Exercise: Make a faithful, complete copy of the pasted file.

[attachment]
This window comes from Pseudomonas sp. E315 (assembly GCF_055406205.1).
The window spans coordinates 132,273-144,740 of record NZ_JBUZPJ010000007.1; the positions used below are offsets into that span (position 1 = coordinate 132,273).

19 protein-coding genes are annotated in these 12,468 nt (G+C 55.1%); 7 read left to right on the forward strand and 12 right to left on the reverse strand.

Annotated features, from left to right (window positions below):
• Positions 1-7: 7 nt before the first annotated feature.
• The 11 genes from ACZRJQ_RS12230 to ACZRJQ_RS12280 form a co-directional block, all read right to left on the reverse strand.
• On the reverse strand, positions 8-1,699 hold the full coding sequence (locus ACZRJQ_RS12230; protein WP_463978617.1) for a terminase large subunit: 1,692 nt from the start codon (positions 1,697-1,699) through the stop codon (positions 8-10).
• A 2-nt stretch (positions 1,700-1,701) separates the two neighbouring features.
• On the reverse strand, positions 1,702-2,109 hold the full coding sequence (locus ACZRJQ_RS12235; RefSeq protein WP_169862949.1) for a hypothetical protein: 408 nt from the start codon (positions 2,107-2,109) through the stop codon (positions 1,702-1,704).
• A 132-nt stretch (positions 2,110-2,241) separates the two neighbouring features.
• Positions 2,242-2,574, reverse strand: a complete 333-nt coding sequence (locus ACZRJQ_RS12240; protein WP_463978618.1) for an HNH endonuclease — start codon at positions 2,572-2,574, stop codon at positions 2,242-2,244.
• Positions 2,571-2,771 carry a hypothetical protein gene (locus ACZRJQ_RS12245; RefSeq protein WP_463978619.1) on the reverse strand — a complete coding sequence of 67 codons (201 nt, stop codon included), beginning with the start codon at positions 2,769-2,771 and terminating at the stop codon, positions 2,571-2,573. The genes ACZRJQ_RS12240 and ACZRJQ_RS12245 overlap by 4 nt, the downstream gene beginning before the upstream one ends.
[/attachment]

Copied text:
This window comes from Pseudomonas sp. E315 (assembly GCF_055406205.1).
The window spans coordinates 132,273-144,740 of record NZ_JBUZPJ010000007.1; the positions used below are offsets into that span (position 1 = coordinate 132,273).

19 protein-coding genes are annotated in these 12,468 nt (G+C 55.1%); 7 read left to right on the forward strand and 12 right to left on the reverse strand.

Annotated features, from left to right (window positions below):
• Positions 1-7: 7 nt before the first annotated feature.
• The 11 genes from ACZRJQ_RS12230 to ACZRJQ_RS12280 form a co-directional block, all read right to left on the reverse strand.
• On the reverse strand, positions 8-1,699 hold the full coding sequence (locus ACZRJQ_RS12230; protein WP_463978617.1) for a terminase large subunit: 1,692 nt from the start codon (positions 1,697-1,699) through the stop codon (positions 8-10).
• A 2-nt stretch (positions 1,700-1,701) separates the two neighbouring features.
• On the reverse strand, positions 1,702-2,109 hold the full coding sequence (locus ACZRJQ_RS12235; RefSeq protein WP_169862949.1) for a hypothetical protein: 408 nt from the start codon (positions 2,107-2,109) through the stop codon (positions 1,702-1,704).
• A 132-nt stretch (positions 2,110-2,241) separates the two neighbouring features.
• Positions 2,242-2,574, reverse strand: a complete 333-nt coding sequence (locus ACZRJQ_RS12240; protein WP_463978618.1) for an HNH endonuclease — start codon at positions 2,572-2,574, stop codon at positions 2,242-2,244.
• Positions 2,571-2,771 carry a hypothetical protein gene (locus ACZRJQ_RS12245; RefSeq protein WP_463978619.1) on the reverse strand — a complete coding sequence of 67 codons (201 nt, stop codon included), beginning with the start codon at positions 2,769-2,771 and terminating at the stop codon, positions 2,571-2,573. The genes ACZRJQ_RS12240 and ACZRJQ_RS12245 overlap by 4 nt, the downstream gene beginning before the upstream one ends.